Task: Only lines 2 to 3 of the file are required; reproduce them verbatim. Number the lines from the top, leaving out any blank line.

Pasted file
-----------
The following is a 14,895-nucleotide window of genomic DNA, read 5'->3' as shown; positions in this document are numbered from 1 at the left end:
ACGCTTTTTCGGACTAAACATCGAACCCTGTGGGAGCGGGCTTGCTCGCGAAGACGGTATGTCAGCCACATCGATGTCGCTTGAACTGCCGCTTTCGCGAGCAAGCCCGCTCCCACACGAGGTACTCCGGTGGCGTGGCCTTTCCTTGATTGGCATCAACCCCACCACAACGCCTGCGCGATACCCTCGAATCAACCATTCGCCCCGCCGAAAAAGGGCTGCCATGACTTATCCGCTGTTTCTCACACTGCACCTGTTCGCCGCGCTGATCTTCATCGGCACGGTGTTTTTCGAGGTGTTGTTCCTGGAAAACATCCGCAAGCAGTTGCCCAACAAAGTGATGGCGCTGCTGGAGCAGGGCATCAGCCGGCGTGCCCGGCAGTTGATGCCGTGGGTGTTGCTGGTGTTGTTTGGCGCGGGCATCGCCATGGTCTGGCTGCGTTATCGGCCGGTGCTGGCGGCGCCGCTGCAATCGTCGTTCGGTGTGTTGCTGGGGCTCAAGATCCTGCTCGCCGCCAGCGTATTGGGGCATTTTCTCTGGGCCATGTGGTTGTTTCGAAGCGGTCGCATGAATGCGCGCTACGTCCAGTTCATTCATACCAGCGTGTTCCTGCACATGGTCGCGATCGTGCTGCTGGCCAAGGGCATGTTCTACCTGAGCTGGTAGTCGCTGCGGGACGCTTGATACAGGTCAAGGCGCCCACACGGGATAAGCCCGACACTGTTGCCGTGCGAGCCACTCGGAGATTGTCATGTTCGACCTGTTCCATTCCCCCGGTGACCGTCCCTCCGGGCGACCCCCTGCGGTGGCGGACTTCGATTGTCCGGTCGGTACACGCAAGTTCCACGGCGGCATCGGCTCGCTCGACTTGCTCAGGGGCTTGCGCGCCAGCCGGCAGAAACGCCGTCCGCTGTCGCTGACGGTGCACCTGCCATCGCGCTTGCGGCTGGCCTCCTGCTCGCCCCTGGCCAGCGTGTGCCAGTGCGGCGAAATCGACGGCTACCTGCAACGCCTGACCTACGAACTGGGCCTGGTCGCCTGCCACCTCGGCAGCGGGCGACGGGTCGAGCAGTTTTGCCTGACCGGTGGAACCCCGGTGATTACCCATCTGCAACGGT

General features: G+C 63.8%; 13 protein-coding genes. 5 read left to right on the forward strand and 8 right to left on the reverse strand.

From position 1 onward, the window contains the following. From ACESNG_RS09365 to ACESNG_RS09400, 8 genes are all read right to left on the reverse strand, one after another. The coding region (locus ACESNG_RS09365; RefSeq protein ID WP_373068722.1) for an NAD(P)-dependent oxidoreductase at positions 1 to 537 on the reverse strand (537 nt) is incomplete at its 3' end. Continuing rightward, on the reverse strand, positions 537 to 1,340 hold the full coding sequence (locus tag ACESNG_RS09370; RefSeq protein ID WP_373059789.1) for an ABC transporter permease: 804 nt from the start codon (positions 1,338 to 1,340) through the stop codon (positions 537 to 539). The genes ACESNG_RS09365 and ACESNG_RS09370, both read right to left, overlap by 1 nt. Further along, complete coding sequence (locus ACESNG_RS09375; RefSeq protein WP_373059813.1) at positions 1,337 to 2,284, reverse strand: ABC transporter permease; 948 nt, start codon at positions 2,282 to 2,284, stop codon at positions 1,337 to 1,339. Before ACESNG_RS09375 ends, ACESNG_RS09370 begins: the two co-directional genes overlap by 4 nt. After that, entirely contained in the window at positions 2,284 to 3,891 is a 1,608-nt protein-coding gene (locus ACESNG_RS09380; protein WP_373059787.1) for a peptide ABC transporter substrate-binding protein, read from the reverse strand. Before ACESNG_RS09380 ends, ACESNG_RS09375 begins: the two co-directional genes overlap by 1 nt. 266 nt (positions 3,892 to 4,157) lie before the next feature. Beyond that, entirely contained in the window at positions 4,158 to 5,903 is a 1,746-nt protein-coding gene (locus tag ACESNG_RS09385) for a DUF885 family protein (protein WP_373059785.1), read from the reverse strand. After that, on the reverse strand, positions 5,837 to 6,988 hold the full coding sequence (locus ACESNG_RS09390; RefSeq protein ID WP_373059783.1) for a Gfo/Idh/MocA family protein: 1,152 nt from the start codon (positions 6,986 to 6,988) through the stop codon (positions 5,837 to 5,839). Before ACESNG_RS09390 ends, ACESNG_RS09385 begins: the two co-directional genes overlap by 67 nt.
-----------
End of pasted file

ACGCTTTTTCGGACTAAACATCGAACCCTGTGGGAGCGGGCTTGCTCGCGAAGACGGTATGTCAGCCACATCGATGTCGCTTGAACTGCCGCTTTCGCGAGCAAGCCCGCTCCCACACGAGGTACTCCGGTGGCGTGGCCTTTCCTTGATTGGCATCAACCCCACCACAACGCCTGCGCGATACCCTCGAATCAACCATTCGCCCCGCCGAAAAAGGGCTGCCATGACTTATCCGCTGTTTCTCACACTGCACCTGTTCGCCGCGCTGATCTTCATCGGCACGGTGTTTTTCGAGGTGTTGTTCCTGGAAAACATCCGCAAGCAGTTGCCCAACAAAGTGATGGCGCTGCTGGAGCAGGGCATCAGCCGGCGTGCCCGGCAGTTGATGCCGTGGGTGTTGCTGGTGTTGTTTGGCGCGGGCATCGCCATGGTCTGGCTGCGTTATCGGCCGGTGCTGGCGGCGCCGCTGCAATCGTCGTTCGGTGTGTTGCTGGGGCTCAAGATCCTGCTCGCCGCCAGCGTATTGGGGCATTTTCTCTGGGCCATGTGGTTGTTTCGAAGCGGTCGCATGAATGCGCGCTACGTCCAGTTCATTCATACCAGCGTGTTCCTGCACATGGTCGCGATCGTGCTGCTGGCCAAGGGCATGTTCTACCTGAGCTGGTAGTCGCTGCGGGACGCTTGATACAGGTCAAGGCGCCCACACGGGATAAGCCCGACACTGTTGCCGTGCGAGCCACTCGGAGATTGTCATGTTCGACCTGTTCCATTCCCCCGGTGACCGTCCCTCCGGGCGACCCCCTGCGGTGGCGGACTTCGATTGTCCGGTCGGTACACGCAAGTTCCACGGCGGCATCGGCTCGCTCGACTTGCTCAGGGGCTTGCGCGCCAGCCGGCAGAAACGCCGTCCGCTGTCGCTGACGGTGCACCTGCCATCGCGCTTGCGGCTGGCCTCCTGCTCGCCCCTGGCCAGCGTGTGCCAGTGCGGCGAAATCGACGGCTACCTGCAACGCCTGACCTACGAACTGGGCCTGGTCGCCTGCCACCTCGGCAGCGGGCGACGGGTCGAGCAGTTTTGCCTGACCGGTGGAACCCCGGTGATTACCCATCTGCAACGGT

General features: G+C 63.8%; 13 protein-coding genes. 5 read left to right on the forward strand and 8 right to left on the reverse strand.